Three-photon microscopy improves biological imaging

Jan 22, 2013 by Anne Ju
Three-photon microscopy improves biological imaging
A horizontal frame from 3-D reconstructed three-photon microscopy images in a mouse brain. The red is neurons, the blue is blood vessels, and the dark holes are non-fluorescent neurons. Credit: Xu lab

(Phys.org)—Scientists may be a step closer to cracking one of the world's most compelling mysteries: the impossible complexity of the brain and its billions of neurons. Cornell researchers have demonstrated a new way of taking high-resolution, three-dimensional images of the brain's inner workings through a three-fold improvement in the depth limits of multiphoton microscopy, a fluorescence-based imaging technique with Cornell roots.

Publishing in the journal Jan. 20, senior author Chris Xu, associate professor of applied and , and colleagues have demonstrated high-resolution, 3-D imaging of the subcortical region of a live, intact mouse brain.

They have broken the fundamental depth limit of standard two-photon microscopy, which is a widely used imaging technology invented in 1990 by Watt Webb and Winfried Denk at Cornell. Xu and Webb demonstrated three-photon fluorescence imaging while Xu was a graduate student in Webb's lab in 1995, but its advantages were not fully recognized then, Xu said.

The new paper describes three-photon fluorescence, combined with a longer excitation wavelength of the laser pulse, to overcome such obstacles as tissue scattering and absorption, which prohibit high-resolution imaging deep within . The new paper shows that three-photon microscopy is a much better technology in the context of deep tissue imaging, making multiphoton truly "multiphoton."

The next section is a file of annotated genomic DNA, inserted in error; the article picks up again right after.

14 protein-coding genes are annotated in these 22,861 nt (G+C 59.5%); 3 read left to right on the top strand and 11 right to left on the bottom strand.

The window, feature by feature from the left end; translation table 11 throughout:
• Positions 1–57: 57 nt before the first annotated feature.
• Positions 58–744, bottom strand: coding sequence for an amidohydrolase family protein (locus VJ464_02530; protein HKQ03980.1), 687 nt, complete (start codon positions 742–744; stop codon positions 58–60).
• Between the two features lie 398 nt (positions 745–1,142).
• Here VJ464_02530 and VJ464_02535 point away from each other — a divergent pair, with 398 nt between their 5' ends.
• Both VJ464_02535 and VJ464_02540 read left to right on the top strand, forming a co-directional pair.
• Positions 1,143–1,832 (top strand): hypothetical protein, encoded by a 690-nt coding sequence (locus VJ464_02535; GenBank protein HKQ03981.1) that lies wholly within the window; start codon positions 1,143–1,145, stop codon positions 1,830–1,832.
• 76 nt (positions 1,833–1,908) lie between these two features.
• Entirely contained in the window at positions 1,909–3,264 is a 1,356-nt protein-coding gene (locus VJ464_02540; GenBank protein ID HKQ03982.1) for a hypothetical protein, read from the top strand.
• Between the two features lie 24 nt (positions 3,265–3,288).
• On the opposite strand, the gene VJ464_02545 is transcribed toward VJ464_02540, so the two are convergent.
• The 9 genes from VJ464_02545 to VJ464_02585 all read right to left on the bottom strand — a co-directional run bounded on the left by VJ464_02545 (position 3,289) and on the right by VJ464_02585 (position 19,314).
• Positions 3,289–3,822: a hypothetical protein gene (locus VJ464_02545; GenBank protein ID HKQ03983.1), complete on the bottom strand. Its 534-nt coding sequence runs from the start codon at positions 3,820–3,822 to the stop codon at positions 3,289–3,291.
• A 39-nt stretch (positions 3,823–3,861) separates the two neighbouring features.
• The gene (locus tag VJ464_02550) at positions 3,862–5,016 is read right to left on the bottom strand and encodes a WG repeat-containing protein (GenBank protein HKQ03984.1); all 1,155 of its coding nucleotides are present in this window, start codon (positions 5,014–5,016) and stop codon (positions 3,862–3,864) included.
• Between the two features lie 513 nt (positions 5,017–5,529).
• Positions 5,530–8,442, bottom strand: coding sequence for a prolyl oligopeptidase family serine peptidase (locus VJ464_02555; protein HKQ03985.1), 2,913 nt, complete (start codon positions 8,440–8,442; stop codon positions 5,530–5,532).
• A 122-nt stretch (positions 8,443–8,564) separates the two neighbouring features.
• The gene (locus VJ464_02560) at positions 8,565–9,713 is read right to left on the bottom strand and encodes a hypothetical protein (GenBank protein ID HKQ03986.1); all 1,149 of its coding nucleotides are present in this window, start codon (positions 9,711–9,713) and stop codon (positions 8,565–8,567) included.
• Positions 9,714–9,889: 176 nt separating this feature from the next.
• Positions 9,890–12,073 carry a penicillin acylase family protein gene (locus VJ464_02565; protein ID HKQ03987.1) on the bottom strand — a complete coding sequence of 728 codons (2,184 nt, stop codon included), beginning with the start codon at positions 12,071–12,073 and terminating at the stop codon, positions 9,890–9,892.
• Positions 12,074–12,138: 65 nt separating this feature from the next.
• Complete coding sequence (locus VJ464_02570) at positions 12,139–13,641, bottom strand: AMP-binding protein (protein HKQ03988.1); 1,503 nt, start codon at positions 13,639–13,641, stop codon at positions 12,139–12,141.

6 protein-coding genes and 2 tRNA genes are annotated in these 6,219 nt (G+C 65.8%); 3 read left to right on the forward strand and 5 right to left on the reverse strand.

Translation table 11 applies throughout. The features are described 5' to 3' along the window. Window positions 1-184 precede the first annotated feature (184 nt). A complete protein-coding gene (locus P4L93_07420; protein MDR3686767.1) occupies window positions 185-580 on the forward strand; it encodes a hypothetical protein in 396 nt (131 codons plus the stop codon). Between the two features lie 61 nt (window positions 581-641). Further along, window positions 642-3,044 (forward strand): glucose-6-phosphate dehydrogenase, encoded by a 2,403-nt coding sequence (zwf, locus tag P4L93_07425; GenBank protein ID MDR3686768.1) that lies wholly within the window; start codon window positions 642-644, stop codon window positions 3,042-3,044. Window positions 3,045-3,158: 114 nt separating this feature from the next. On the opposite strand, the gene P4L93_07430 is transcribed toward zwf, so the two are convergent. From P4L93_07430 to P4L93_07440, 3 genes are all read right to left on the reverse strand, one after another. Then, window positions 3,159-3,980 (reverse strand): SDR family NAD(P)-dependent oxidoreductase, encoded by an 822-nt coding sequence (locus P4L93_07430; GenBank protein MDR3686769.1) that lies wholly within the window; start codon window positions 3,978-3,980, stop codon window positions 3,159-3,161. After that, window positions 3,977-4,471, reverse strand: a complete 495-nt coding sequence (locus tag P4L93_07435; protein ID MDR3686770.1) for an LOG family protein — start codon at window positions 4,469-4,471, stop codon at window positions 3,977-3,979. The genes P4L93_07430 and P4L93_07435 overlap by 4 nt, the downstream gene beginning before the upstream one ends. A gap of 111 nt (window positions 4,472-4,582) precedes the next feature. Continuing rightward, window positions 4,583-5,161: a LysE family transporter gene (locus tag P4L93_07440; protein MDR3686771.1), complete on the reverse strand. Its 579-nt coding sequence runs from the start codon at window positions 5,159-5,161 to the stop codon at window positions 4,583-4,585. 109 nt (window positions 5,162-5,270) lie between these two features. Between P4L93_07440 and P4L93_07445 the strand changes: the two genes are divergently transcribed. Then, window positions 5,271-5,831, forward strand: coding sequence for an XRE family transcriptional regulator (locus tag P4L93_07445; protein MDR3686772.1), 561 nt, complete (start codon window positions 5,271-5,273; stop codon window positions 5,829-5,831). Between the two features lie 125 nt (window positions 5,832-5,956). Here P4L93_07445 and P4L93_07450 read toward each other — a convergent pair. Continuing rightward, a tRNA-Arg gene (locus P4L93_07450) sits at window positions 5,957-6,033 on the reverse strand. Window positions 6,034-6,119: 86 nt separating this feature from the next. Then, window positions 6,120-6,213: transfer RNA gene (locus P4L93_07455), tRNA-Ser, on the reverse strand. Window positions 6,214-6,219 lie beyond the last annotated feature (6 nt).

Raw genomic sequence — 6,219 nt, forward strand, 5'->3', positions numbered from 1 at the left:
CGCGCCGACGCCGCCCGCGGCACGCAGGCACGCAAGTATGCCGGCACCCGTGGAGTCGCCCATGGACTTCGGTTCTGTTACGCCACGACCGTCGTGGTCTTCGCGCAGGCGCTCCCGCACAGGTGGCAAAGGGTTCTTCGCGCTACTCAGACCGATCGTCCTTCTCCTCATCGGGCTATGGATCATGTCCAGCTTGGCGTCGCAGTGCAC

Using a , the researchers have proved the principle of three-photon microscopy operating at a wavelength of 1,700 nanometers. This, in combination with the new laser specifically created for three-photon excitation, allows the researchers to perform high-resolution imaging of neurons at unprecedented depths within a mouse brain.

A 3-D reconstruction of three-photon microscopy images in a mouse brain, which contains red fluorescent protein-labeled neurons. Credit: Xu lab

Pushing these depth limits is important for basic science and eventually could prove useful clinically, Xu said. Depression and diseases like Parkinson's and Alzheimer's are associated with changes deep inside the brain, and finding the cures could be helped by subcortical neural imaging—that is, below the gray matter of the brain and into the white matter and beyond, if the brain is visualized as stacked layers.

"Brain mapping could be the so-called grand challenge within the next decade," Xu said. "With MRI, we can see the whole brain but not with the resolution we have demonstrated. The optical resolution is about 100 to 1,000 times higher and allows us to clearly visualize individual neurons."

In the mouse model, the researchers used dyes and transgenic mice to test their multiphoton microscope on different fluorescent signals and prove their concept. If three- can be used to map the entire , it could ultimately help shed light on the functions of human brains and pave the way to breakthroughs in neuroscience and other clinically relevant areas, Xu said.

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vacuum-mechanics
2.3 / 5 (3) Jan 22, 2013
They have broken the fundamental depth limit of standard two-photon microscopy, which is a widely used imaging technology invented in 1990 by Watt Webb and Winfried Denk at Cornell. Xu and Webb demonstrated three-photon fluorescence imaging while Xu was a graduate student in Webb's lab in 1995, but its advantages were not fully recognized then, Xu said.

By the way talking about photon, it is interesting to note that up to now we still do not know what really 'photon' is and how it was created! This problem once was asked by Feynman's (Noble Prize winner) father and he could not answer it! May understand the mechanism (below) could help us know better about muti-photon works.
http://www.vacuum...21〈=en

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